Alice Fordham is a journalist who regularly reports on the Syrian war. She lives in Beirut and works for National Public Radio in America. She has been reading your comments and posts and has replied to some of your thoughts.
Dear Burnet News Club members,
Thanks so much for your thoughtful comments on the situation in Syria. You’ve obviously been reading and thinking a lot. And you raise a lot of questions that politicians, diplomats and military people haven’t found any easy answers to.
Before we get to your thoughts, let me tell you very quickly the history of the situation in Syria as I see it. Lots of people have
different views, of course, but I’ll give you mine.
Until 2011, Syria was a medium-sized and very beautiful country in the Middle East. It was famous for its ancient history, and you could go and visit a lot of ruins. It was famous for its delicious food. And it was famous for its very polite and friendly people, so lots of young students used to travel there to learn Arabic.
But, it had been ruled by the same family - the Assads - for about 40 years. First by the father, Hafez al-Assad, and then by his son Bashar who is still president now. It was not a country where people could speak freely. Many people were held in jails, and even tortured, and in the 1980s there was a rebellion which was crushed quite brutally.
So that’s part of the reason that in 2011, people started demonstrating in the streets against the president. Many people who were in those demonstrations told me that although the protestors did not have guns, the security forces shot and killed some of them. After that happened, the protesters armed themselves, and a big rebellion began.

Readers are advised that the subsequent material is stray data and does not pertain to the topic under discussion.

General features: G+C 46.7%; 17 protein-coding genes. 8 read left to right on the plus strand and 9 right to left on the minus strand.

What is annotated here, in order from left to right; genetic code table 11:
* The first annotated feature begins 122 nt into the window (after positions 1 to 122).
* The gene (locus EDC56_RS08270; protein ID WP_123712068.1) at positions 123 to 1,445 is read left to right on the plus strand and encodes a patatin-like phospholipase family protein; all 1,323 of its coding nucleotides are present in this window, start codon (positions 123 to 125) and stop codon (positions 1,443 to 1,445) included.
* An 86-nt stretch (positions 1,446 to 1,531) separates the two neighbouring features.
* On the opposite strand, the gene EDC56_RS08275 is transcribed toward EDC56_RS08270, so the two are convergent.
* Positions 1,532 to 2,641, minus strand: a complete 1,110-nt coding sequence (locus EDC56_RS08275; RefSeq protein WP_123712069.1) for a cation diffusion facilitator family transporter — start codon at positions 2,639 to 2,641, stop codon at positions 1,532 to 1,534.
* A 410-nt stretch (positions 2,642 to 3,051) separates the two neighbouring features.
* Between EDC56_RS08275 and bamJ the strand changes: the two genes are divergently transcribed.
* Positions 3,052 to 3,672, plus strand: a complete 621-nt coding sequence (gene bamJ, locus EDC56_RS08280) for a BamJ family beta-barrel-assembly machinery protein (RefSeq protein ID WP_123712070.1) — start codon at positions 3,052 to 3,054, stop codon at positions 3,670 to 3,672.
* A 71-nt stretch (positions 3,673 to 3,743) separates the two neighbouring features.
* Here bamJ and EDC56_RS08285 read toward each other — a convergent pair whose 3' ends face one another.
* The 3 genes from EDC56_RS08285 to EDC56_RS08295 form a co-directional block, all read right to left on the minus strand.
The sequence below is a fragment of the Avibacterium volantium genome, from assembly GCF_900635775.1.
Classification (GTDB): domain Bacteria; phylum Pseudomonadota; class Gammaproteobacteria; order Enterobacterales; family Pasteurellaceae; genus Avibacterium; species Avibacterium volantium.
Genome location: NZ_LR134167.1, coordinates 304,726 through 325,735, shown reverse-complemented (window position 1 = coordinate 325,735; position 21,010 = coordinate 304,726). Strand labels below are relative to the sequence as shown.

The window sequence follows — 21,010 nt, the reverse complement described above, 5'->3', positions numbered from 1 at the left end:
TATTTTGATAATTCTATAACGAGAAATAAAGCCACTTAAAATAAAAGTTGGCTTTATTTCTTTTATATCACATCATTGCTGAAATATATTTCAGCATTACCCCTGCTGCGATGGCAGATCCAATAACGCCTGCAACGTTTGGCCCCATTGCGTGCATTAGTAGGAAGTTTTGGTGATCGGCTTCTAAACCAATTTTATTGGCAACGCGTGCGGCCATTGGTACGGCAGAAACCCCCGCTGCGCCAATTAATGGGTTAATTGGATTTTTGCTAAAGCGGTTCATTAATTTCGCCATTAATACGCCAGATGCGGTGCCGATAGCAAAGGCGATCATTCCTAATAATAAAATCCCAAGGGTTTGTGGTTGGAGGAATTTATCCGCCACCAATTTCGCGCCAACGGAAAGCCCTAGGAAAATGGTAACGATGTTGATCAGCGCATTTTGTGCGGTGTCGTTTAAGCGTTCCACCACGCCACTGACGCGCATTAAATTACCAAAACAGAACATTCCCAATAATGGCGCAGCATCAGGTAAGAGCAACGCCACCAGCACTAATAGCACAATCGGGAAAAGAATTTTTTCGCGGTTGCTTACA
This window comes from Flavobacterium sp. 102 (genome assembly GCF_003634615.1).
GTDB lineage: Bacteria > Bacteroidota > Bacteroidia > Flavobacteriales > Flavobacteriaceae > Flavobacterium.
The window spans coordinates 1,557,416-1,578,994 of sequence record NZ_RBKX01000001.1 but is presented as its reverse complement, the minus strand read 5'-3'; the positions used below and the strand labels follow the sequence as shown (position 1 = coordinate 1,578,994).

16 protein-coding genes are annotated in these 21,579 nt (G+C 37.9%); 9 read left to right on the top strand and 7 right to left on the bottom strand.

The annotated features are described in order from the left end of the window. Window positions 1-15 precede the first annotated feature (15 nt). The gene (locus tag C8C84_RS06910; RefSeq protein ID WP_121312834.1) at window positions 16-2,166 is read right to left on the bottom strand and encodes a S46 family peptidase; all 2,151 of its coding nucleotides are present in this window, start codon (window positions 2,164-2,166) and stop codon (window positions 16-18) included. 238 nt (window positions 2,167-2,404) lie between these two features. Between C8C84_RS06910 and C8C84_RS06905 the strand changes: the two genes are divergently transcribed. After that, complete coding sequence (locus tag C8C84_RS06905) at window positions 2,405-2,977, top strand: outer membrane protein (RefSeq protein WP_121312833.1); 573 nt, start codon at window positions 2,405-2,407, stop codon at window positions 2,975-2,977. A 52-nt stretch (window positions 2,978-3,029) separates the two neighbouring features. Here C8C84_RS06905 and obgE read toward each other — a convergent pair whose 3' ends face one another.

In the six years since then, the country has broken up into lots of areas controlled by different groups fighting in that civil war. The fighting has meant millions of people had to leave their homes.
And other countries have got involved in the war. For example, Russia and Iran are now supporting president Assad. And Turkey and Saudi Arabia, as well as the United States, have supported the rebel fighters. Britain also supported some of the rebels, and British officials said that president Assad was killing Syrians and that he should leave Syria and not be president any more.
But now, it looks like president Assad, with support from Russia and Iran, is winning the war. The rebel fighters had to leave their biggest base in the city of Aleppo at the end of last year.
So, some people think that the best way to help Syria is to try to persuade president Assad to let people come back to Syria in safety, and not punish them even if they lived in an area where there was a lot of opposition to him. This is called reconciliation. And there are some areas where there were a lot of rebel fighters, where there has been a kind of reconciliation - although there have been some problems along the way. Reconciliation is hard.
But then, some people say they could never accept life under the rule of president Assad, even if it was safe for them. Many Syrians blame him for destruction and death on a huge scale. So Ravenclaw Reporter from Malcolm Arnold asks “is it possible to have a leader that all sides support?”
Well, that’s a hard one to answer. Probably Syria now is so divided that it’s unlikely that there’s a leader that everyone could support. But during the war some groups have suggested possible leaders which might be a compromise - not everyone would love them, but most people might be able to accept them. Over the years of this civil war, there have been a lot of peace talks and people, including the international group the United Nations, have made some suggestions about Bashar al-Assad leaving his job as president and having elections for a new president. But president Assad and his allies - especially his allies in Iran - have been very clear that they do not want to do that. And inside Syria there are a lot of people who do support Assad, some of them even love him.